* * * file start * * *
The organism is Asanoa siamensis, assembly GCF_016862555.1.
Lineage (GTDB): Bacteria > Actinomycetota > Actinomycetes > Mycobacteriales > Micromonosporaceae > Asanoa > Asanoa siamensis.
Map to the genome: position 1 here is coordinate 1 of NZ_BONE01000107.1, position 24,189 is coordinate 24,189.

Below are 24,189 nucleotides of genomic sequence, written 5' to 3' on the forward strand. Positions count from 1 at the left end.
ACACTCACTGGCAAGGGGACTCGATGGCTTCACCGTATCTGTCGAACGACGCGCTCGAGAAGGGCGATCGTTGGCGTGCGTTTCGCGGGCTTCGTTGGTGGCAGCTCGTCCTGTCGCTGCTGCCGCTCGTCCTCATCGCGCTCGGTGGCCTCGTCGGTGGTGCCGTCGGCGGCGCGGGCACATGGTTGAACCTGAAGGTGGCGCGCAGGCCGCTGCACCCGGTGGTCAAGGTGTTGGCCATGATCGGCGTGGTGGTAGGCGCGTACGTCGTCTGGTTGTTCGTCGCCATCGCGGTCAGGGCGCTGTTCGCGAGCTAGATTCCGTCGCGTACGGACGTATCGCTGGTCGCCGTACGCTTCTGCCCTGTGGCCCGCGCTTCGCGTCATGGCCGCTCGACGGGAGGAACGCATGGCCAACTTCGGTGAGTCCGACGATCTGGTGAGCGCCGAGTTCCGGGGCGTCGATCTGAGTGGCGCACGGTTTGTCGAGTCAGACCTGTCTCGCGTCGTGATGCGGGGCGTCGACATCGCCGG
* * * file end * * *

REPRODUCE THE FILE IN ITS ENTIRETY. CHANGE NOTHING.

The organism is Asanoa siamensis, assembly GCF_016862555.1.
Lineage (GTDB): Bacteria > Actinomycetota > Actinomycetes > Mycobacteriales > Micromonosporaceae > Asanoa > Asanoa siamensis.
Map to the genome: position 1 here is coordinate 1 of NZ_BONE01000107.1, position 24,189 is coordinate 24,189.

Below are 24,189 nucleotides of genomic sequence, written 5' to 3' on the forward strand. Positions count from 1 at the left end.
ACACTCACTGGCAAGGGGACTCGATGGCTTCACCGTATCTGTCGAACGACGCGCTCGAGAAGGGCGATCGTTGGCGTGCGTTTCGCGGGCTTCGTTGGTGGCAGCTCGTCCTGTCGCTGCTGCCGCTCGTCCTCATCGCGCTCGGTGGCCTCGTCGGTGGTGCCGTCGGCGGCGCGGGCACATGGTTGAACCTGAAGGTGGCGCGCAGGCCGCTGCACCCGGTGGTCAAGGTGTTGGCCATGATCGGCGTGGTGGTAGGCGCGTACGTCGTCTGGTTGTTCGTCGCCATCGCGGTCAGGGCGCTGTTCGCGAGCTAGATTCCGTCGCGTACGGACGTATCGCTGGTCGCCGTACGCTTCTGCCCTGTGGCCCGCGCTTCGCGTCATGGCCGCTCGACGGGAGGAACGCATGGCCAACTTCGGTGAGTCCGACGATCTGGTGAGCGCCGAGTTCCGGGGCGTCGATCTGAGTGGCGCACGGTTTGTCGAGTCAGACCTGTCTCGCGTCGTGATGCGGGGCGTCGACATCGCCGG